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What is 'Accounting'

Accounting is the systematic and comprehensive recording of financial transactio

ns pertaining to a business, and it also refers to the process of summarizing, a
nalyzing and reporting these transactions to oversight agencies and tax collecti
on entities. Accounting is one of the key functions for almost any business; it
may be handled by a bookkeeper and accountant at small firms or by sizable finan
ce departments with dozens of employees at large companies.
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BREAKING DOWN 'Accounting'
The reports generated by various streams of accounting, such as cost accounting
and management accounting, are invaluable in helping management make informed bu
siness decisions. While basic accounting functions can be handled by a bookkeepe
r, advanced accounting is typically handled by qualified accountants who possess
designations such as Certified Public Accountant (CPA) in the United States, or
Chartered Accountant (CA), Certified General Accountant (CGA) or Certified Mana
gement Accountant (CMA) in Canada.
Creating Financial Statements
The financial statements that summarize a large company's operations, financial
position and cash flows over a particular period are concise statements based on
thousands of financial transactions. As a result, all accounting designations a
re the culmination of years of study and rigorous examinations combined with a m
inimum number of years of practical accounting experience.
Generally Accepted Accounting Principles
In most cases, accountants use generally accepted accounting principles (GAAP) w
hen preparing financial statements. GAAP is a set of standards related to balanc
e sheet identification, outstanding share measurements and other accounting issu
es, and its standards are based on double-entry accounting, a method which enter
s each expense or incoming revenue in two places on a company's balance sheet.
Example of Double Entry Accounting
To illustrate double-entry accounting, imagine a business issues an invoice to o
ne of its clients. An accountant using the double-entry method enters a credit u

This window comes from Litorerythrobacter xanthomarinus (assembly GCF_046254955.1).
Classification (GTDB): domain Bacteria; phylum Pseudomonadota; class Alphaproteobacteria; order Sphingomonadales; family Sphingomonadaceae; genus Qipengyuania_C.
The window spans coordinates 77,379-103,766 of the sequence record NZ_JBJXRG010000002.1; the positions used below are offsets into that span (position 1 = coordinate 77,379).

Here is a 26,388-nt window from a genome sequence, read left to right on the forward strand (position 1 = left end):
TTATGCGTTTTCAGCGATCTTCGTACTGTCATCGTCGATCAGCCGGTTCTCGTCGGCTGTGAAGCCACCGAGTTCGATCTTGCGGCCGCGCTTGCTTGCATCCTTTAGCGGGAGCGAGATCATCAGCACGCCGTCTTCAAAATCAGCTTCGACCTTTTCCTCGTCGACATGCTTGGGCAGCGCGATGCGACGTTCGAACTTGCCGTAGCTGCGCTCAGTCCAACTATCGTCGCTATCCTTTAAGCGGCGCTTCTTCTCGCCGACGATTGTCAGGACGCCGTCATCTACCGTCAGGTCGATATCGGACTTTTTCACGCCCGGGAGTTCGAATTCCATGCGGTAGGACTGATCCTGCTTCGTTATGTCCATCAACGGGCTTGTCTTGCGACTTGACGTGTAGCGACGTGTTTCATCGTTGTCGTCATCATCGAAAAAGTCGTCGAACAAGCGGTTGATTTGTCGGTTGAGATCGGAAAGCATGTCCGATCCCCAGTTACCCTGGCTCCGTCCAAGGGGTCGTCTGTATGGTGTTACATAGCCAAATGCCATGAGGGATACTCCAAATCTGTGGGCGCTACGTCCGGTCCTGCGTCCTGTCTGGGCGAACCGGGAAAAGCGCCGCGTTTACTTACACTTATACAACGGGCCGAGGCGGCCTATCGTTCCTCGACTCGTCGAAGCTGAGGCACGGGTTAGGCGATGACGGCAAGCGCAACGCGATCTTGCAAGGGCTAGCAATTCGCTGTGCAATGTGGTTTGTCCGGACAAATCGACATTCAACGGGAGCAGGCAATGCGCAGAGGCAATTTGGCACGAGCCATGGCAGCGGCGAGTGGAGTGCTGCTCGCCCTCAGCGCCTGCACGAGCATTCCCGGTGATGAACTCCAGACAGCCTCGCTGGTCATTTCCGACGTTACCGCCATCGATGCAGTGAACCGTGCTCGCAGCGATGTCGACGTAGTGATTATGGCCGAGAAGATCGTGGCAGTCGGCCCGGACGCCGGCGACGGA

nder the accounts receivables column and a debit under the balance sheet's reven
ue column. When the client pays the invoice, the accountant debits accounts rece
ivables and credits revenue. Double-entry accounting is also called balancing th
e books, as all of the accounting entries are balanced against each other. If th
e entries aren't balanced, the accountant knows there must be a mistake somewher
e in the ledger.
Financial Accounting Versus Management Accounting
Financial accounting refers to the processes accountants use to generate the ann
ual accounting statements of a firm. Management accounting uses much of the same
processes but utilizes information in different ways. Namely, in management acc
ounting, an accountant generates monthly or quarterly reports that a business's
management team can use to make decisions about how the business operates.
Financial Accounting Versus Cost Accounting
Just as management accounting helps businesses make decisions about management,
cost accounting helps businesses make decisions about costing. Essentially, cost
accounting considers all of the costs related to producing a product. Analysts,
managers, business owners and accountants use this information to determine wha
t their products should cost. In cost accounting, money is cast as an economic f
actor in production, whereas in financial accounting, money is considered to be

a measure of a company's economic performance.

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